After the candidates finish their two-minute replies, they will be allowed to freely engage with one another for the remainder of the segment. (The debate, to be moderated by Kristen Welker of NBC News, is divided into six segments of 15 minutes apiece.)
Aides to Mr. Biden and Mr. Trump were notified of the change late Monday. Mr. Trump signaled late Monday that he was not happy about it.
Speaking to reporters on Air Force One after a day of campaigning in Arizona, Mr. Trump raised objections to the commission’s plans but confirmed that he would take part in the debate.
“I’ll participate, I just think it is very unfair,” Mr. Trump said.
A federal appeals court on Monday exempted first-time Tennessee voters from having to appear in person at the polls on Election Day if they registered online or by mail, as required by state law. Critics of the law said it would endanger residents during the pandemic.
Siding with civil rights and union groups, the U.S. Court of Appeals for the Sixth Circuit in Cincinnati denied an emergency motion by Tennessee election officials for a stay so that they could enforce the law while it was being litigated.
The court’s unanimous ruling upheld a preliminary injunction that had been granted on Sept. 9 by a district court in Tennessee. The state ranked 12th nationally in the number of virus cases per capita as of Monday, according to a New York Times database.
In their 16-page ruling, the three federal judges who heard the case noted that state election officials had waited a month after the district court’s order to request a stay, and that many of those who would have been affected by the rule might have already voted.
“Given that there are approximately 128,000 first-time voters in Tennessee to whom the first-time voter requirement would apply, the confusion caused by a stay of the district court’s order at this juncture could be relatively widespread,” the judges wrote. “This confusion could lead to frustration and, conceivably, to voters’ decisions not to partake in an ever-changing process.”
Election officials are allowed to deputize residents to register new voters at places that include churches, which exempts them from having to appear in person at the polls, Suzanne Thompson, a spokeswoman for the Shelby County Election Commission in Memphis, said in an interview on Monday night.
Early voting began last week in Tennessee. In Memphis, a poll worker was fired late last week after he turned away several voters who were wearing T-shirts that said “Black Lives Matter” and “I Can’t Breathe,” Ms. Thompson said.
A Tennessee law prohibits voters from wearing clothing with the names of active candidates or political parties, but the rule does not apply to social justice expressions, she said.
“Frankly, we were horrified when we learned that,” Ms. Thompson said. “So we took immediate action. No one should ever be turned away from a polling location.”
President Trump told voters in Arizona that Americans are “getting tired of the pandemic” and accused the news media of exaggerating the crisis, as he sought to make up ground in a traditionally Republican state where the virus is making a comeback.
“Your state is doing great with the pandemic,” Mr. Trump said at a rally in Prescott, his first of two in the state on Monday. “They’re getting tired of the pandemic, aren’t they? You turn on CNN. That’s all they cover: Covid, Covid, pandemic. Covid, Covid, Covid.”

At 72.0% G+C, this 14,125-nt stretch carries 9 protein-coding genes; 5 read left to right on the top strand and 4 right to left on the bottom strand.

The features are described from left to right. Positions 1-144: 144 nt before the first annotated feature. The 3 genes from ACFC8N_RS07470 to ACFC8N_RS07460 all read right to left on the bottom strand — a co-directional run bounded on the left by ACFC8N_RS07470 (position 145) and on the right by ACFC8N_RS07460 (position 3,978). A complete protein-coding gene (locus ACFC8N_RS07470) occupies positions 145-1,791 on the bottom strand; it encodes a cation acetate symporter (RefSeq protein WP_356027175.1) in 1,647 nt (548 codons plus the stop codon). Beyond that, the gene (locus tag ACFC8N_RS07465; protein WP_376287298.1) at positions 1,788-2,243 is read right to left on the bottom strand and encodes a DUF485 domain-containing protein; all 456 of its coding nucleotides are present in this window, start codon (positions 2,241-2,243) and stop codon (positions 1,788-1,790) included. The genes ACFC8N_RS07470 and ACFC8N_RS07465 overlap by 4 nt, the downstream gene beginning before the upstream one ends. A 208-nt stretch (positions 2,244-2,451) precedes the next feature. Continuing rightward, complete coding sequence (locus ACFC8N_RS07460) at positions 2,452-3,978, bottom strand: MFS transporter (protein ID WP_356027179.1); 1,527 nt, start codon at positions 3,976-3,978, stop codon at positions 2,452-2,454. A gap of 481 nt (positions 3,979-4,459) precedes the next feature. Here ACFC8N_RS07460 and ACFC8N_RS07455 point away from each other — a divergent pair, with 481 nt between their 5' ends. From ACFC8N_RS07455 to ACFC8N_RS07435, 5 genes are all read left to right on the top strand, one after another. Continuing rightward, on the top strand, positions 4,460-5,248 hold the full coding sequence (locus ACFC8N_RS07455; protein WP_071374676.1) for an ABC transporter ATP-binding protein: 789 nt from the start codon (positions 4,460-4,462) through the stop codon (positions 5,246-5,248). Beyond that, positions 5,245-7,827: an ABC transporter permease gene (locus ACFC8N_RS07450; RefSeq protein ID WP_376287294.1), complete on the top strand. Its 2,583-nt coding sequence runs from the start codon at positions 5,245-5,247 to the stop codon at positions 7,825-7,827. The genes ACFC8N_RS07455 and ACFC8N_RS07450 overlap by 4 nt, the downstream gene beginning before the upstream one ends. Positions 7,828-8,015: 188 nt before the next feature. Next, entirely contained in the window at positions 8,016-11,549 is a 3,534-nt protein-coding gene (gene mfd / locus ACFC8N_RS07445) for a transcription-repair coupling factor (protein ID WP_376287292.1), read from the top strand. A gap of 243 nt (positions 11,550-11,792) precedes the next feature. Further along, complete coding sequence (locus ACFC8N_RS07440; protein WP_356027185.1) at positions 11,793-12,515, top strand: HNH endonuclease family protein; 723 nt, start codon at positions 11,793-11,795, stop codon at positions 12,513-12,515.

“You know why? They’re trying to talk people out of voting,” Mr. Trump added. “People aren’t buying it, CNN, you dumb bastards,” he said to cheers.
His dismissive remarks about the coronavirus echoed earlier ones he made Monday morning in a call with members of his campaign.
“People are tired of Covid,” Mr. Trump had complained on the call, to which several reporters had been invited. “I have the biggest rallies I’ve ever had. And we have Covid. People are saying: ‘Whatever. Just leave us alone.’ They’re tired of it.”
He added, “People are tired of hearing Fauci and these idiots.”
After landing in Arizona, Mr. Trump complimented its Republican governor, Doug Ducey, saying that the state was “really in great shape” despite the fact that infections are again on the rise there. Arizona has had 231,910 coronavirus cases, the eighth-highest total in the nation, according to a New York Times database. Over the past week, there have been an average of 796 cases per day, an increase of 58 percent from two weeks ago.
In his rallies, Mr. Trump also revived his far-fetched warnings, clearly designed to appeal to affluent white voters, that Democrats want to “destroy” America’s suburbs by promoting affordable housing.
Speaking in Prescott, Mr. Trump boasted that he had rescinded a 2015 initiative requiring localities to create detailed plans to remedy racial segregation in housing. “It allows low-income housing to be built, right next to your American dream,” Mr. Trump said. “What ultimately it means is crime will come pouring in.”
“I’ve watched it for years,” he added. “You’ve all watched it, right? Where they destroy these incredible communities.”
He again harped on that message at a second rally in Tucson. “I kept hearing that women from the suburbs won’t like Trump,” he said. “I said, ‘Why because I’m stopping crime?’ You’re gonna have the suburbs be safe.”
Recent polling has shown Mr. Trump’s Democratic rival, Joseph R. Biden Jr., with a lead of as much as eight percentage points in Arizona, a traditionally Republican state that is growing more Democratic. Early voting has been underway in the state for nearly two weeks.